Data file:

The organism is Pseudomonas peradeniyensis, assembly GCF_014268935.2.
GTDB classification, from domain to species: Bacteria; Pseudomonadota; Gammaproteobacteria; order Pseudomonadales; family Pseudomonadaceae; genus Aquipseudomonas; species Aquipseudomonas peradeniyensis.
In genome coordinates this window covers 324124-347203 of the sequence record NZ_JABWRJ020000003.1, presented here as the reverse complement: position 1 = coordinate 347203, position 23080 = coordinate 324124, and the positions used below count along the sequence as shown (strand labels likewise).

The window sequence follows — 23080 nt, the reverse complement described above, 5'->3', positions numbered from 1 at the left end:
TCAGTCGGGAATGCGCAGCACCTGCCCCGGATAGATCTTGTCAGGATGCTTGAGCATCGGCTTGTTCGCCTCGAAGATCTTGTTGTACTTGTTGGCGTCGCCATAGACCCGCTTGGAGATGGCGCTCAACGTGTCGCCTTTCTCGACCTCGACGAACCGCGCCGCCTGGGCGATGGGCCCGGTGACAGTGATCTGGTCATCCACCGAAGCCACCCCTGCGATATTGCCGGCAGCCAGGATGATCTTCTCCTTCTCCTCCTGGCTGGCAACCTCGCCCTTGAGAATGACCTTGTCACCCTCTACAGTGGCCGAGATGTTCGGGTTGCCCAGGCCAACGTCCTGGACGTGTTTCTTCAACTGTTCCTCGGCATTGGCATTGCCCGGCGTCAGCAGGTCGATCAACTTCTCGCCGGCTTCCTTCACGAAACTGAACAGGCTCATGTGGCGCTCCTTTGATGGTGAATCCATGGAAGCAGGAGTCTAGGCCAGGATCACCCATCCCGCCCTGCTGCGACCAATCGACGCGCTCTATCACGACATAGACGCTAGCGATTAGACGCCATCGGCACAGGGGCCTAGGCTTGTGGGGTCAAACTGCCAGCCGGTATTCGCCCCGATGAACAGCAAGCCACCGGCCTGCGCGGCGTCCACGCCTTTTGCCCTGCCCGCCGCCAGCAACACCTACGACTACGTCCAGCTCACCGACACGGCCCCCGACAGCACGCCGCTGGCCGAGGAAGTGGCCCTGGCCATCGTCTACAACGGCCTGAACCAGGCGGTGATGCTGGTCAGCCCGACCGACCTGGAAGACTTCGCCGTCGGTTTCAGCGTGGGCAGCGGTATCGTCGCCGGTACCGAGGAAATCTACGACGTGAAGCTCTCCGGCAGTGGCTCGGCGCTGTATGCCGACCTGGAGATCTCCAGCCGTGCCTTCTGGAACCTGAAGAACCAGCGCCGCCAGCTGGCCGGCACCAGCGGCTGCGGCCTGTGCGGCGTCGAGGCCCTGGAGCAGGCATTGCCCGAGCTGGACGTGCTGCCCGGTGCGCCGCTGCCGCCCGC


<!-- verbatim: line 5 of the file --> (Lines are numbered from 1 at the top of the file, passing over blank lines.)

TCAGTCGGGAATGCGCAGCACCTGCCCCGGATAGATCTTGTCAGGATGCTTGAGCATCGGCTTGTTCGCCTCGAAGATCTTGTTGTACTTGTTGGCGTCGCCATAGACCCGCTTGGAGATGGCGCTCAACGTGTCGCCTTTCTCGACCTCGACGAACCGCGCCGCCTGGGCGATGGGCCCGGTGACAGTGATCTGGTCATCCACCGAAGCCACCCCTGCGATATTGCCGGCAGCCAGGATGATCTTCTCCTTCTCCTCCTGGCTGGCAACCTCGCCCTTGAGAATGACCTTGTCACCCTCTACAGTGGCCGAGATGTTCGGGTTGCCCAGGCCAACGTCCTGGACGTGTTTCTTCAACTGTTCCTCGGCATTGGCATTGCCCGGCGTCAGCAGGTCGATCAACTTCTCGCCGGCTTCCTTCACGAAACTGAACAGGCTCATGTGGCGCTCCTTTGATGGTGAATCCATGGAAGCAGGAGTCTAGGCCAGGATCACCCATCCCGCCCTGCTGCGACCAATCGACGCGCTCTATCACGACATAGACGCTAGCGATTAGACGCCATCGGCACAGGGGCCTAGGCTTGTGGGGTCAAACTGCCAGCCGGTATTCGCCCCGATGAACAGCAAGCCACCGGCCTGCGCGGCGTCCACGCCTTTTGCCCTGCCCGCCGCCAGCAACACCTACGACTACGTCCAGCTCACCGACACGGCCCCCGACAGCACGCCGCTGGCCGAGGAAGTGGCCCTGGCCATCGTCTACAACGGCCTGAACCAGGCGGTGATGCTGGTCAGCCCGACCGACCTGGAAGACTTCGCCGTCGGTTTCAGCGTGGGCAGCGGTATCGTCGCCGGTACCGAGGAAATCTACGACGTGAAGCTCTCCGGCAGTGGCTCGGCGCTGTATGCCGACCTGGAGATCTCCAGCCGTGCCTTCTGGAACCTGAAGAACCAGCGCCGCCAGCTGGCCGGCACCAGCGGCTGCGGCCTGTGCGGCGTCGAGGCCCTGGAGCAGGCATTGCCCGAGCTGGACGTGCTGCCCGGTGCGCCGCTGCCGCCCGC